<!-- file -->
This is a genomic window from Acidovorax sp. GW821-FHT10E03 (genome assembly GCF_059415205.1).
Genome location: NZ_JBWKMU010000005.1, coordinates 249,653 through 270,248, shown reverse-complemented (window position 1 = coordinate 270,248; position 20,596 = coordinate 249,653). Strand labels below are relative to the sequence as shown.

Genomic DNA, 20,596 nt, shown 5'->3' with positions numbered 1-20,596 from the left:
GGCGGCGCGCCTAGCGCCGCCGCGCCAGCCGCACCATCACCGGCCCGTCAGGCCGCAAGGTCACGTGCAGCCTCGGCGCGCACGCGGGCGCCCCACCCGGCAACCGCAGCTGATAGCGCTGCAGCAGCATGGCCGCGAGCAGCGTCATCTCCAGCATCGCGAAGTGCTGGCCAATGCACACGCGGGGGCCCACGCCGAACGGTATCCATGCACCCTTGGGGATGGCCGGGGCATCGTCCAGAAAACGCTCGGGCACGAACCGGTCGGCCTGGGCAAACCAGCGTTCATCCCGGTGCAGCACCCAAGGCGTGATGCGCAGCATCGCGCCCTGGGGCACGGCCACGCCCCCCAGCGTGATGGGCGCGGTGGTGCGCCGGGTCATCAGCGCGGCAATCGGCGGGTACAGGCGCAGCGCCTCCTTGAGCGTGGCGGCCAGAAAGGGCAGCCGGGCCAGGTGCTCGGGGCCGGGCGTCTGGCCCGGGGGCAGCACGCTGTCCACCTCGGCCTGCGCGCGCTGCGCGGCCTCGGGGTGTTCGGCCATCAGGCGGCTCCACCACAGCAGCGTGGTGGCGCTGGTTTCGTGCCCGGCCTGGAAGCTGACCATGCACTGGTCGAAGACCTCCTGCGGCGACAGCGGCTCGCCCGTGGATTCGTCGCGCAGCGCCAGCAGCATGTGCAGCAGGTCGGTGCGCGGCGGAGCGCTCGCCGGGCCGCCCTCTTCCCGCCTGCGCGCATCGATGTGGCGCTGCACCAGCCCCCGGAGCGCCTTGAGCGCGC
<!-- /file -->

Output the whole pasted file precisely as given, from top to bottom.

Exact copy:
This is a genomic window from Acidovorax sp. GW821-FHT10E03 (genome assembly GCF_059415205.1).
Genome location: NZ_JBWKMU010000005.1, coordinates 249,653 through 270,248, shown reverse-complemented (window position 1 = coordinate 270,248; position 20,596 = coordinate 249,653). Strand labels below are relative to the sequence as shown.

Genomic DNA, 20,596 nt, shown 5'->3' with positions numbered 1-20,596 from the left:
GGCGGCGCGCCTAGCGCCGCCGCGCCAGCCGCACCATCACCGGCCCGTCAGGCCGCAAGGTCACGTGCAGCCTCGGCGCGCACGCGGGCGCCCCACCCGGCAACCGCAGCTGATAGCGCTGCAGCAGCATGGCCGCGAGCAGCGTCATCTCCAGCATCGCGAAGTGCTGGCCAATGCACACGCGGGGGCCCACGCCGAACGGTATCCATGCACCCTTGGGGATGGCCGGGGCATCGTCCAGAAAACGCTCGGGCACGAACCGGTCGGCCTGGGCAAACCAGCGTTCATCCCGGTGCAGCACCCAAGGCGTGATGCGCAGCATCGCGCCCTGGGGCACGGCCACGCCCCCCAGCGTGATGGGCGCGGTGGTGCGCCGGGTCATCAGCGCGGCAATCGGCGGGTACAGGCGCAGCGCCTCCTTGAGCGTGGCGGCCAGAAAGGGCAGCCGGGCCAGGTGCTCGGGGCCGGGCGTCTGGCCCGGGGGCAGCACGCTGTCCACCTCGGCCTGCGCGCGCTGCGCGGCCTCGGGGTGTTCGGCCATCAGGCGGCTCCACCACAGCAGCGTGGTGGCGCTGGTTTCGTGCCCGGCCTGGAAGCTGACCATGCACTGGTCGAAGACCTCCTGCGGCGACAGCGGCTCGCCCGTGGATTCGTCGCGCAGCGCCAGCAGCATGTGCAGCAGGTCGGTGCGCGGCGGAGCGCTCGCCGGGCCGCCCTCTTCCCGCCTGCGCGCATCGATGTGGCGCTGCACCAGCCCCCGGAGCGCCTTGAGCGCGC